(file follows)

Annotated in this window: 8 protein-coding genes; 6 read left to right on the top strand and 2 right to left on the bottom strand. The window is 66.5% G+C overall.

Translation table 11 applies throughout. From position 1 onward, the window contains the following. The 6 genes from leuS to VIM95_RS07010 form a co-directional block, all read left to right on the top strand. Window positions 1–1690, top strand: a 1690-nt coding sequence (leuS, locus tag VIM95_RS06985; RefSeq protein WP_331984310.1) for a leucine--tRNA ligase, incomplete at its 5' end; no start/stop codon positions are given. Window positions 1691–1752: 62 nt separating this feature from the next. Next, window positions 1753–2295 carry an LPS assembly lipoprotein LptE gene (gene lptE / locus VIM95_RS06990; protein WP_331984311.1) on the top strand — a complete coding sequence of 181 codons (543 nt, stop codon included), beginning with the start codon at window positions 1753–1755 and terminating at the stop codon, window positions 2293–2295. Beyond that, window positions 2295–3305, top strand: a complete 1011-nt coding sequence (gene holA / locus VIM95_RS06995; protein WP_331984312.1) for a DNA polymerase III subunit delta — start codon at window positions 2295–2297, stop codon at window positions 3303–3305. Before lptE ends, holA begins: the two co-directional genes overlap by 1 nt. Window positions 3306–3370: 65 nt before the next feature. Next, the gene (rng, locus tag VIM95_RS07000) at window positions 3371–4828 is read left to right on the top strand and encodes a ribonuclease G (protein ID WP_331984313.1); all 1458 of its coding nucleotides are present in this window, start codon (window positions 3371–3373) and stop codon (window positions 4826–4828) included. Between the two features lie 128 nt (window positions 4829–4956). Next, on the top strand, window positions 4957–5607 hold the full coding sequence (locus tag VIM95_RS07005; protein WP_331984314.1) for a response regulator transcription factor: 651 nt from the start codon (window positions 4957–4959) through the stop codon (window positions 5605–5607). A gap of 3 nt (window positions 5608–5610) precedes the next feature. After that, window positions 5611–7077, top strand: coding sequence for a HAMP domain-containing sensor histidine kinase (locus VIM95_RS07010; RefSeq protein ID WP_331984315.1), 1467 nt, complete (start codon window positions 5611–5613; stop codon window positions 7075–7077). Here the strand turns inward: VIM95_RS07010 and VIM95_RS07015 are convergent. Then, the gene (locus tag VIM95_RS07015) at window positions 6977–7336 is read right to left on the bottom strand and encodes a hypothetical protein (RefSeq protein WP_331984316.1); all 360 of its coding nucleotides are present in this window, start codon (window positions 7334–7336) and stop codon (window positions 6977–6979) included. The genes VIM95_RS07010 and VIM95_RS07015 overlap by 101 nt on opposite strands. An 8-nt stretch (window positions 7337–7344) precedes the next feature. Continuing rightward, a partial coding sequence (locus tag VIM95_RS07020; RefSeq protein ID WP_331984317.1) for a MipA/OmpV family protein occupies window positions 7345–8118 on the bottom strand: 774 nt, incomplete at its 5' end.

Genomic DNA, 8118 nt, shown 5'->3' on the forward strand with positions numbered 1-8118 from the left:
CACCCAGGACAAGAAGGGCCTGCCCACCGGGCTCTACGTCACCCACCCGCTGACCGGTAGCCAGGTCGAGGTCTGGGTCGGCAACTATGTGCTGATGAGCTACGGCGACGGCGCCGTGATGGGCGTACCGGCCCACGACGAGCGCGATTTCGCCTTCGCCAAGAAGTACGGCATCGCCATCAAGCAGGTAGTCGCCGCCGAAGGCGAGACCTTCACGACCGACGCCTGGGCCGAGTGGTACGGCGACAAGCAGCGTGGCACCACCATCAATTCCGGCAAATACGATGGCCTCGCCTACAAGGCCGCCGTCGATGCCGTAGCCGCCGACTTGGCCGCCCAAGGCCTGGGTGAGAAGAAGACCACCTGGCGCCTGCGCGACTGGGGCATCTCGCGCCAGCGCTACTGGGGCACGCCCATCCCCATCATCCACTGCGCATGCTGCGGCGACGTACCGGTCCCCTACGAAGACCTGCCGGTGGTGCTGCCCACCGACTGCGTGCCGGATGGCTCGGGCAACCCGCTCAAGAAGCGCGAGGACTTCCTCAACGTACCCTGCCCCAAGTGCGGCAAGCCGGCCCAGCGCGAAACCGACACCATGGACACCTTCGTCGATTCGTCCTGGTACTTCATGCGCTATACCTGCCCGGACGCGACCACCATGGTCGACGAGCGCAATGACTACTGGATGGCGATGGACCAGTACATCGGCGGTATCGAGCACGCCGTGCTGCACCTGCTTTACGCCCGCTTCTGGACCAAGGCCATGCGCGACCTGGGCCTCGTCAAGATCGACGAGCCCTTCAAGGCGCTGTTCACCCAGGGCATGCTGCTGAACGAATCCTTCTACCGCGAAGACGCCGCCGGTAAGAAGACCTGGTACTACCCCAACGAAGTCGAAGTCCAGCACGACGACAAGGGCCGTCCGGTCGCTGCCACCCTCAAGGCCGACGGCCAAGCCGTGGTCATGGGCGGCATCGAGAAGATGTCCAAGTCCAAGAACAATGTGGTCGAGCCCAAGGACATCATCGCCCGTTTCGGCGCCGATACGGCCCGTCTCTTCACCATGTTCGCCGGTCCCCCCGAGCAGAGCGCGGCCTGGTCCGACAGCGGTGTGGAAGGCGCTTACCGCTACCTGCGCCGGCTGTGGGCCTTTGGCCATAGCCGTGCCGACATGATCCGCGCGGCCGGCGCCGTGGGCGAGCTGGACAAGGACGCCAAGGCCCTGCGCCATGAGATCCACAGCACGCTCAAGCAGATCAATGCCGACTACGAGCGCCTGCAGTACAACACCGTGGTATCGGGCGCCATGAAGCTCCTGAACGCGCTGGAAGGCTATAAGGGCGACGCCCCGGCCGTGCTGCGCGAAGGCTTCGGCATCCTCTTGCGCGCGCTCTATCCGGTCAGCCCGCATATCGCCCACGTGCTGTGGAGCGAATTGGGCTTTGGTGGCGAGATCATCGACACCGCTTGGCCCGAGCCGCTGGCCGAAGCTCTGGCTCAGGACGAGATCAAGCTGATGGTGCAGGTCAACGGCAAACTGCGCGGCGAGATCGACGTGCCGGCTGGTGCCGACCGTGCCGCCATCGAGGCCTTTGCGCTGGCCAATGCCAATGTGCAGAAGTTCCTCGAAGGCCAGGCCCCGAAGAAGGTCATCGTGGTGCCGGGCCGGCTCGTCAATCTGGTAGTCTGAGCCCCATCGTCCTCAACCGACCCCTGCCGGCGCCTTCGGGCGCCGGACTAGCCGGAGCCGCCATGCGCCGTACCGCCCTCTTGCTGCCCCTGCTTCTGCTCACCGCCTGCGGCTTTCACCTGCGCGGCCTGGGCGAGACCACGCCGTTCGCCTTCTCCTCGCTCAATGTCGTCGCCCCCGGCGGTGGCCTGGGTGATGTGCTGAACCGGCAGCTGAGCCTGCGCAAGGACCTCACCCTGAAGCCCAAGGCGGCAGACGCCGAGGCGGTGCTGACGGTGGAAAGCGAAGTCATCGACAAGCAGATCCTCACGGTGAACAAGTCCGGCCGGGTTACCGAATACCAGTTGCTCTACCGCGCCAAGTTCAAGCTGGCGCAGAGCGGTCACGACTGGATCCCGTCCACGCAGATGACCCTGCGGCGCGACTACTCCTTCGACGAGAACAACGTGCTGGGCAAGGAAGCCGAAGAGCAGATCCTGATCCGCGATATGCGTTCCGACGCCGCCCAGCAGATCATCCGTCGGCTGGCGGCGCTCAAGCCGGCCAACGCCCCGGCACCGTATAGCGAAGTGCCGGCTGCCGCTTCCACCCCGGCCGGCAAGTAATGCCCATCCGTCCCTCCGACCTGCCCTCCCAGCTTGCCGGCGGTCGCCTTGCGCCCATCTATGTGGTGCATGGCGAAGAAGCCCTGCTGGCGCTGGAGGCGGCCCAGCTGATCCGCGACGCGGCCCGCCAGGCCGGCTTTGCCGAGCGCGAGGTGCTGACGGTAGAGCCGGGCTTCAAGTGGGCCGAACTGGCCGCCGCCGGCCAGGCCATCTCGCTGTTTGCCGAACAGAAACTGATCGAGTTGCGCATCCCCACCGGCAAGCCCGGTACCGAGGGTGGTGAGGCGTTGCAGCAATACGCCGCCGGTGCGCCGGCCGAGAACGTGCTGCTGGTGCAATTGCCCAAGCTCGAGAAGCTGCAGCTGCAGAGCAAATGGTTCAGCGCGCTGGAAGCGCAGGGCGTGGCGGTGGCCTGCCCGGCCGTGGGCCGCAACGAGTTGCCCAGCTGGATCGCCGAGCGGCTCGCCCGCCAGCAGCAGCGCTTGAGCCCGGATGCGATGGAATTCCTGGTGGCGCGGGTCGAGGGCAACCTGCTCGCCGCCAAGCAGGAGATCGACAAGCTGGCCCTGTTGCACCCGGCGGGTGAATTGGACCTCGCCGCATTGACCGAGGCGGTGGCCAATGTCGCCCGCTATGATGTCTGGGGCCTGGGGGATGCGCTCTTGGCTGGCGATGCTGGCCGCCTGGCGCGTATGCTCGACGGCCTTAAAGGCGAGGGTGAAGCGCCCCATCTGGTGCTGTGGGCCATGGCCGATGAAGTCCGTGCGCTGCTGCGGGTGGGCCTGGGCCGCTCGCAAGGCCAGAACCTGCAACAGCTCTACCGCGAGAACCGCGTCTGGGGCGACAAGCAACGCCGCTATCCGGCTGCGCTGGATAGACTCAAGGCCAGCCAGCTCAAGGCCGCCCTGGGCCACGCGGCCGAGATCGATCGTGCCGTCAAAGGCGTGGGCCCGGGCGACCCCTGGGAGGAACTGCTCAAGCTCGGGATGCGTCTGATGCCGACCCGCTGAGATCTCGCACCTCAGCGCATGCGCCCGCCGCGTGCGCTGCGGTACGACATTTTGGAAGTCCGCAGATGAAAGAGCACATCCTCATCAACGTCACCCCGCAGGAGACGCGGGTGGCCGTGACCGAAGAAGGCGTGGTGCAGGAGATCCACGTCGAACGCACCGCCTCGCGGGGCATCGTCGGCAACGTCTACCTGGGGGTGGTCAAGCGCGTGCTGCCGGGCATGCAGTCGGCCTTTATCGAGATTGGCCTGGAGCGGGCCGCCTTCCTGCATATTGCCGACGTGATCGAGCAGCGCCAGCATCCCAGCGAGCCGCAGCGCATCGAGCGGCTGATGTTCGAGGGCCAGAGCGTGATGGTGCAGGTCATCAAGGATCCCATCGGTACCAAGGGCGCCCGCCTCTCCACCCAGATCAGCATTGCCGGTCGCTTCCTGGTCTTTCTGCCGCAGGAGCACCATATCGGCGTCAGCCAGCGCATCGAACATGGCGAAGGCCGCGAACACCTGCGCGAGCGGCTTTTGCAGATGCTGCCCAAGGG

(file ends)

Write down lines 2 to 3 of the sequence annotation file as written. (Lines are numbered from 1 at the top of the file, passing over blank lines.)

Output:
Translation table 11 applies throughout. From position 1 onward, the window contains the following. The 6 genes from leuS to VIM95_RS07010 form a co-directional block, all read left to right on the top strand. Window positions 1–1690, top strand: a 1690-nt coding sequence (leuS, locus tag VIM95_RS06985; RefSeq protein WP_331984310.1) for a leucine--tRNA ligase, incomplete at its 5' end; no start/stop codon positions are given. Window positions 1691–1752: 62 nt separating this feature from the next. Next, window positions 1753–2295 carry an LPS assembly lipoprotein LptE gene (gene lptE / locus VIM95_RS06990; protein WP_331984311.1) on the top strand — a complete coding sequence of 181 codons (543 nt, stop codon included), beginning with the start codon at window positions 1753–1755 and terminating at the stop codon, window positions 2293–2295. Beyond that, window positions 2295–3305, top strand: a complete 1011-nt coding sequence (gene holA / locus VIM95_RS06995; protein WP_331984312.1) for a DNA polymerase III subunit delta — start codon at window positions 2295–2297, stop codon at window positions 3303–3305. Before lptE ends, holA begins: the two co-directional genes overlap by 1 nt. Window positions 3306–3370: 65 nt before the next feature. Next, the gene (rng, locus tag VIM95_RS07000) at window positions 3371–4828 is read left to right on the top strand and encodes a ribonuclease G (protein ID WP_331984313.1); all 1458 of its coding nucleotides are present in this window, start codon (window positions 3371–3373) and stop codon (window positions 4826–4828) included. Between the two features lie 128 nt (window positions 4829–4956). Next, on the top strand, window positions 4957–5607 hold the full coding sequence (locus tag VIM95_RS07005; protein WP_331984314.1) for a response regulator transcription factor: 651 nt from the start codon (window positions 4957–4959) through the stop codon (window positions 5605–5607). A gap of 3 nt (window positions 5608–5610) precedes the next feature. After that, window positions 5611–7077, top strand: coding sequence for a HAMP domain-containing sensor histidine kinase (locus VIM95_RS07010; RefSeq protein ID WP_331984315.1), 1467 nt, complete (start codon window positions 5611–5613; stop codon window positions 7075–7077). Here the strand turns inward: VIM95_RS07010 and VIM95_RS07015 are convergent. Then, the gene (locus tag VIM95_RS07015) at window positions 6977–7336 is read right to left on the bottom strand and encodes a hypothetical protein (RefSeq protein WP_331984316.1); all 360 of its coding nucleotides are present in this window, start codon (window positions 7334–7336) and stop codon (window positions 6977–6979) included. The genes VIM95_RS07010 and VIM95_RS07015 overlap by 101 nt on opposite strands. An 8-nt stretch (window positions 7337–7344) precedes the next feature. Continuing rightward, a partial coding sequence (locus tag VIM95_RS07020; RefSeq protein ID WP_331984317.1) for a MipA/OmpV family protein occupies window positions 7345–8118 on the bottom strand: 774 nt, incomplete at its 5' end.

Genomic DNA, 8118 nt, shown 5'->3' on the forward strand with positions numbered 1-8118 from the left: